Artemether–lumefantrine (AL) is the first-line treatment for uncomplicated Plasmodium falciparum infection in Colombia. To assess AL efficacy for uncomplicated falciparum malaria in Quibdo, Choco, Colombia, we conducted a 28-day therapeutic efficacy study (TES) following the WHO guidelines. From July 2018 to February 2019, febrile patients aged 5–65 years with microscopy-confirmed P. falciparum mono-infection and asexual parasite density of 250–100,000 parasites/µL were enrolled and treated with a supervised 3-day course of AL.
The majority of Plasmodium falciparum malaria cases in Africa are treated with the artemisinin combination therapies artemether-lumefantrine (AL) and artesunate-amodiaquine (AS-AQ), with amodiaquine being also widely used as part of seasonal malaria chemoprevention programs combined with sulfadoxine-pyrimethamine. While artemisinin derivatives have a short half-life, lumefantrine and amodiaquine may give rise to differing durations of post-treatment prophylaxis, an important additional benefit to patients in higher transmission areas.
Artemether-lumefantrine antimalarial efficacy in pregnancy could be compromised by reduced drug exposure. Population-based simulations suggested that therapeutic efficacy would be improved if the treatment duration was increased. We assessed the efficacy, tolerability, and pharmacokinetics of an extended 5-day regimen of artemether-lumefantrine compared to the standard 3-day treatment in 48 pregnant women and 48 nonpregnant women with uncomplicated falciparum malaria in an open-label, randomized clinical trial. Babies were assessed at birth and 1, 3, 6, and 12 months.
There is an increased recognition of the need to identify and quantify the impact of genetic polymorphisms on drug-drug interactions. This study investigated the pharmacogenetics of the pharmacokinetic drug-drug interaction between nevirapine and artemether-lumefantrine in HIV-positive and HIV-negative adult Nigerian subjects. Thirty each of HIV-infected patients on nevirapine-based antiretroviral therapy and HIV-negative volunteers without clinical malaria, but with predetermined CYP2B6 c.516GG and TT genotypes, were administered a complete treatment dose of 3 days of artemether-lumefantrine. Rich pharmacokinetic sampling prior to and following the last dose was conducted, and the plasma concentrations of artemether/dihydroartemisinin and lumefantrine/desbutyl-lumefantrine were quantified using tandem mass spectrometry.
Müller et al.1 recently described the expansion of artemisinin resistance in Southeast Asia, particularly Plasmodium falciparum kelch13 (pfk13) mutations, and its implications for the non-immune traveller.
Day 7 plasma lumefantrine concentration is suggested as a predictor for malaria treatment outcomes and a cut-off of ≥ 200 ng/ml is associated with day 28 cure rate in the general population. However, day 7 lumefantrine plasma concentration can be affected by age, the extent of fever, baseline parasitaemia, and bodyweight. Therefore, this study assessed the usefulness of day 7 lumefantrine plasma concentration as a predictor of malaria treatment outcome in under-fives children treated with generic or innovator drug-containing artemether-lumefantrine (ALu) in Tanzania.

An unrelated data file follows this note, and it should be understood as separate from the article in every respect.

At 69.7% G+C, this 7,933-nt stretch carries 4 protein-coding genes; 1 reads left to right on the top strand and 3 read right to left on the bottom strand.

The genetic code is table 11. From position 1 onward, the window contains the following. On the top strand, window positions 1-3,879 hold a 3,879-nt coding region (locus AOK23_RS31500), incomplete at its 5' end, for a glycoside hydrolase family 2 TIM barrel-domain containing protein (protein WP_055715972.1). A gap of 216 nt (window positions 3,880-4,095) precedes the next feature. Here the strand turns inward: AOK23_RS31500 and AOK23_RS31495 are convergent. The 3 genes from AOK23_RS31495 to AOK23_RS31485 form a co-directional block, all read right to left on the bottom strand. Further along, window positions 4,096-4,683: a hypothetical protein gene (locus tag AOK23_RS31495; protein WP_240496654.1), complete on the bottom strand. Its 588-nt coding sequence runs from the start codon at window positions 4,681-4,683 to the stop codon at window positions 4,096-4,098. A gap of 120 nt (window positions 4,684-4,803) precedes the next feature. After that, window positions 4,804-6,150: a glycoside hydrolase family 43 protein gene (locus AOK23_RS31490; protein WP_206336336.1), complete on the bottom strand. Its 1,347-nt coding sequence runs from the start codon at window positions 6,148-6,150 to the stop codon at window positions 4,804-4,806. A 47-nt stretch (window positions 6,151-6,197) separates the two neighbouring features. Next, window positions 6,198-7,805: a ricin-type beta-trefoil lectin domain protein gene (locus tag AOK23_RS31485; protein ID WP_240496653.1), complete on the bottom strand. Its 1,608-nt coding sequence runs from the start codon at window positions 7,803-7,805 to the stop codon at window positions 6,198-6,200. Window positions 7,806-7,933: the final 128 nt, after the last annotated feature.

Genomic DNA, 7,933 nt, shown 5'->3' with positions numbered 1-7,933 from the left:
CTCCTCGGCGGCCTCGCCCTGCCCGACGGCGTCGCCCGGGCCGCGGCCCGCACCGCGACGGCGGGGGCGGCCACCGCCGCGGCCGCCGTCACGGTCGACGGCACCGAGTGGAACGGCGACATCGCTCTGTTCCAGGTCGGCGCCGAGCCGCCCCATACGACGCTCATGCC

The emergence of artemisinin-resistant Plasmodium falciparum in the Greater Mekong Subregion threatens both the efficacy of artemisinin-based combination therapy (ACT), the first-line treatment for malaria, and prospects for malaria elimination. Monitoring of ACT efficacy is essential for ensuring timely updates to elimination policies and treatment recommendations. In 2014–2015, we assessed the therapeutic efficacies of artemether–lumefantrine (AL) and dihydroartemisinin–piperaquine (DP) for the treatment of uncomplicated P. falciparum at three study sites in Rakhine, Shan, and Kachin states in Myanmar.
The efficacy and safety of artemether–lumefantrine (AL) and dihydroartemisinin–piperaquine (DP) against asexual parasites population has been documented. However, the effect of these anti-malarials on sexual parasites is still less clear. Gametocyte clearance following treatment is essential for malaria control and elimination efforts; therefore, the study sought to determine trends in gametocyte clearance after AL or DP treatment in children from a malaria-endemic site in Kenya.
Artemisinin-based combination therapy (ACT) is recommended for uncomplicated Plasmodium vivax malaria in areas of emerging chloroquine resistance. We undertook a systematic review and individual patient data meta-analysis to compare the efficacies of dihydroartemisinin-piperaquine (DP) and artemether-lumefantrine (AL) with or without primaquine (PQ) on the risk of recurrent P. vivax.
This was an open label study with the main objectives of evaluating the clinical features, the risk factors for, the temporal changes in haematocrit and the outcomes of a LAA in malarious children treated with artesunate-amodiaquine (AA), artemether-lumefantrine (AL) or dihydroartemisinin-piperaquine (DHP).